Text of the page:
Expenses vs. Compensation: Know the rules and stay on the IRS’ good side.
If you find your employees covering business-related expenses out of pocket, you need a plan to reimburse them. While this might seem simple initially, you must consider a slew of legalities and tax regulations when managing employee expense reimbursement.
When you have plans to reimburse your employees, you want to ensure it’s done with an accountable plan in place so you can repay them 100% tax-free. Otherwise, the reimbursement will be taxable as wages.
Below, you will find more information on navigating this from an HR perspective.
What are employee expenses?
Employee expenses refer to costs associated with employees performing their job duty.
You can reimburse your employees for these expenses when they’re necessary to perform the work-related task properly, and the employee can provide detailed receipts regarding the cost.
You must ensure the process is managed correctly, and if done correctly, you can reimburse them 100% tax-free instead of your employees being stuck with an unexpected tax bill, which is an unwelcome surprise.
Employee expense guidelines
According to the accountable plan rules, there are guidelines to ensure this is done correctly, allowing for tax-free reimbursements.
Employees must have paid or incurred deductible expenses while working for you
This essentially means there must be a business connection. The business connection will be met if the plan provides payments for business expenses to be incurred by an employee in connection with the performance of services for the employer. Otherwise, if you pay your employee for something unrelated to a business task, it will be considered traditional compensation, which is taxable.
Employees adequately account for those expenses within a reasonable period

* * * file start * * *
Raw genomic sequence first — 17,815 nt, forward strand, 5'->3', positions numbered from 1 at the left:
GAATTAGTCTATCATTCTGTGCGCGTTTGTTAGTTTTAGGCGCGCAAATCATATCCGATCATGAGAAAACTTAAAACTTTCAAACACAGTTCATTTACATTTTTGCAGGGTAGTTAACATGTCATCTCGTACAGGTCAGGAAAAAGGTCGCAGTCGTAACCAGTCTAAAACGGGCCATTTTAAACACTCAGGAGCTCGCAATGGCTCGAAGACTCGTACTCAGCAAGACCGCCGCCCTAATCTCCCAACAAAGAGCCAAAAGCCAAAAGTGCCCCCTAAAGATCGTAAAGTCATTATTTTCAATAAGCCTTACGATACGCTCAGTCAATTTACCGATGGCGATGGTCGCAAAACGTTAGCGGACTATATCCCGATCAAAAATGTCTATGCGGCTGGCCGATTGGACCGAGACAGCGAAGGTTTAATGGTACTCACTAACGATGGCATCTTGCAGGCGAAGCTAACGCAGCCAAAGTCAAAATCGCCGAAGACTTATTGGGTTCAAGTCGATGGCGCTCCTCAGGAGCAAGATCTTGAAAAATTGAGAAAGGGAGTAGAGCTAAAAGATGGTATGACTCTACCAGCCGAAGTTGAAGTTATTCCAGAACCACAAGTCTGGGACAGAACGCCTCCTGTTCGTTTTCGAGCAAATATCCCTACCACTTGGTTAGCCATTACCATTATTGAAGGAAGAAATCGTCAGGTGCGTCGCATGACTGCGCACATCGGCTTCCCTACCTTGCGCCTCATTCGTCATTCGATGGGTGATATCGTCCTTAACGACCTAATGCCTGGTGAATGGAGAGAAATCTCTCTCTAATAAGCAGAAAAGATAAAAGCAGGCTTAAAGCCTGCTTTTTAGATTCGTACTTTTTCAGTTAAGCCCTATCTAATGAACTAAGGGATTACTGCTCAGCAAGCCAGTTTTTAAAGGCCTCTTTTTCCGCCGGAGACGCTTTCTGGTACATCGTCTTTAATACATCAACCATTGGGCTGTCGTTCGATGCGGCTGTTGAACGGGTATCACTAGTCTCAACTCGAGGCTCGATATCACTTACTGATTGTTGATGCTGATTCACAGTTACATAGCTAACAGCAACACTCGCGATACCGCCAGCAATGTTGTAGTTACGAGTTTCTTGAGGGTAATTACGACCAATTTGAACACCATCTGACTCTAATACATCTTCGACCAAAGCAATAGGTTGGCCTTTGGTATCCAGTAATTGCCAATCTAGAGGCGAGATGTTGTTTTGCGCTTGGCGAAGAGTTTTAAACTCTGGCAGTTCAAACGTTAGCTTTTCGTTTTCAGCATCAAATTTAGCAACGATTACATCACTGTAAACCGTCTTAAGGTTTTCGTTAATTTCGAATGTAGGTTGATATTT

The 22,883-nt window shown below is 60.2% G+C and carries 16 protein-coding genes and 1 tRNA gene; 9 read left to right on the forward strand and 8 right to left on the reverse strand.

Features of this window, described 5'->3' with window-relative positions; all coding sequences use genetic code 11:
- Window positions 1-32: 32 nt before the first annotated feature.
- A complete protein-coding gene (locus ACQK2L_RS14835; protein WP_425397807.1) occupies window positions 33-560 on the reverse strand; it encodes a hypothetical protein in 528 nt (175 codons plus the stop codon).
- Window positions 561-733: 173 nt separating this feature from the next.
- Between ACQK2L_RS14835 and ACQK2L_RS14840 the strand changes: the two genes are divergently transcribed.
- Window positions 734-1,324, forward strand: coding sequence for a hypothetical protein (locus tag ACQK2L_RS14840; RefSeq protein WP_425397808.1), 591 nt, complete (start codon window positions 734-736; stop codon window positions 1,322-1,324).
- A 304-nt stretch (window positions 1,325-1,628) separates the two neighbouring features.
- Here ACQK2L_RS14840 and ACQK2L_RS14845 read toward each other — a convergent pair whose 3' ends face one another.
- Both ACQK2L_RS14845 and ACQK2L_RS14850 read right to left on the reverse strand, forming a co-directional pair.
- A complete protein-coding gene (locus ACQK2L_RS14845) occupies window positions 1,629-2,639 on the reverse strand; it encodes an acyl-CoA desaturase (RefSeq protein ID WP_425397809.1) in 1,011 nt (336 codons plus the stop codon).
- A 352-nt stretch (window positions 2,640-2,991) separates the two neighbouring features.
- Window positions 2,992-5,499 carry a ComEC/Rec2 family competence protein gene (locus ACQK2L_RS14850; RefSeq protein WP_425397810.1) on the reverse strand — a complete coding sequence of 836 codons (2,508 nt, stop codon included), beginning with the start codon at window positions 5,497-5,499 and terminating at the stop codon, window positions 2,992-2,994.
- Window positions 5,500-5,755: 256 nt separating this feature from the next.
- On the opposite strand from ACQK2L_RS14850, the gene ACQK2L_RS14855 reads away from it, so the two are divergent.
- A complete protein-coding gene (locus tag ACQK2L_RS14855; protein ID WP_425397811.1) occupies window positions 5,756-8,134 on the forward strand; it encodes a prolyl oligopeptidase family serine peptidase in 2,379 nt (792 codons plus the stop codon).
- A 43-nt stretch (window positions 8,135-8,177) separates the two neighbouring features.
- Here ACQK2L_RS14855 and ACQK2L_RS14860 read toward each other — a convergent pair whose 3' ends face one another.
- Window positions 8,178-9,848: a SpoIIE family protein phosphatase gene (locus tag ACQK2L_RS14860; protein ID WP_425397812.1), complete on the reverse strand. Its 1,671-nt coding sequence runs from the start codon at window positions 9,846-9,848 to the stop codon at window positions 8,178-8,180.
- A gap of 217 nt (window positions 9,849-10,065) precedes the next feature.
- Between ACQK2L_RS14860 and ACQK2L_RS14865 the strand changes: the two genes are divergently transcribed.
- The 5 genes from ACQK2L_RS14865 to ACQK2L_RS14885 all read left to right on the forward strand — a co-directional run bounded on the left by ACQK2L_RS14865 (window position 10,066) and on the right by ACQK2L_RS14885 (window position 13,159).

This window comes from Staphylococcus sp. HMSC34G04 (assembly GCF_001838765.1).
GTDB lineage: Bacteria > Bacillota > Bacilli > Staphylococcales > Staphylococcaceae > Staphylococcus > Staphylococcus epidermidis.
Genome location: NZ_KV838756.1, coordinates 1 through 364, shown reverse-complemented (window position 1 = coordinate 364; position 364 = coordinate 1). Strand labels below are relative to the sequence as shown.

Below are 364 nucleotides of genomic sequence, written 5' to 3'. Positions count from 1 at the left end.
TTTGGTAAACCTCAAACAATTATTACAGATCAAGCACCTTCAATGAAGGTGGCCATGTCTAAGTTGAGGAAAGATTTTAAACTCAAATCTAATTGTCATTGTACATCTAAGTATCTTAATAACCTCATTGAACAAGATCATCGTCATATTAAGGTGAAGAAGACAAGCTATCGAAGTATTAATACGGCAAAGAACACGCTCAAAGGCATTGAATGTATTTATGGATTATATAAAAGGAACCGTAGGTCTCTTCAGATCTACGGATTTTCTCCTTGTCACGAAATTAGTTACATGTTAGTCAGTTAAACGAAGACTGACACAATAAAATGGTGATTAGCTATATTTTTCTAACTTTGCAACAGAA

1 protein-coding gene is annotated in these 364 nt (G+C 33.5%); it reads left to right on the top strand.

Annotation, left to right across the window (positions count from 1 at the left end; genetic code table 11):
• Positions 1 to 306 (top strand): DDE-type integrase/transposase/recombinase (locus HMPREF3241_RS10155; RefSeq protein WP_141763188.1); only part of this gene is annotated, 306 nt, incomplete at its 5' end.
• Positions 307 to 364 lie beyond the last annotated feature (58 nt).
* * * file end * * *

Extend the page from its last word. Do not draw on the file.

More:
This is where most employees and employers struggle with expense reimbursement. Documentation is crucial for employee expenses to be managed appropriately and confirmed. Therefore, there must be guidelines in place to ensure this occurs.
- Employees should complete a detailed expense report showing the expenses they incurred, where it took place and the business conducted.
- Employees should submit receipts, canceled checks, or other detailed bills for verification.
- Employers can enact the de minimis rule in which employees may be reimbursed tax-free for their business expenses, up to $75, without the need to submit receipts. Hotel bills are , however, excluded from this rule.
- Most employers will set the de minimis amount at $25, which is the old rule.
A stranger (aka IRS auditor) should be able to review your documentation and quickly determine that it was a business expense.
Employees return excess reimbursements or allowances within a reasonable period
Reimbursements are considered excess reimbursements when the employee failed to adequately account for the expense within a reasonable time.
This can be tricky because if you paid reimbursement or an advance to an employee that wasn’t accounted for, the excess amount would be taxable for both you and the employee.
However, there are safe harbors in place by the IRS to make this part easier.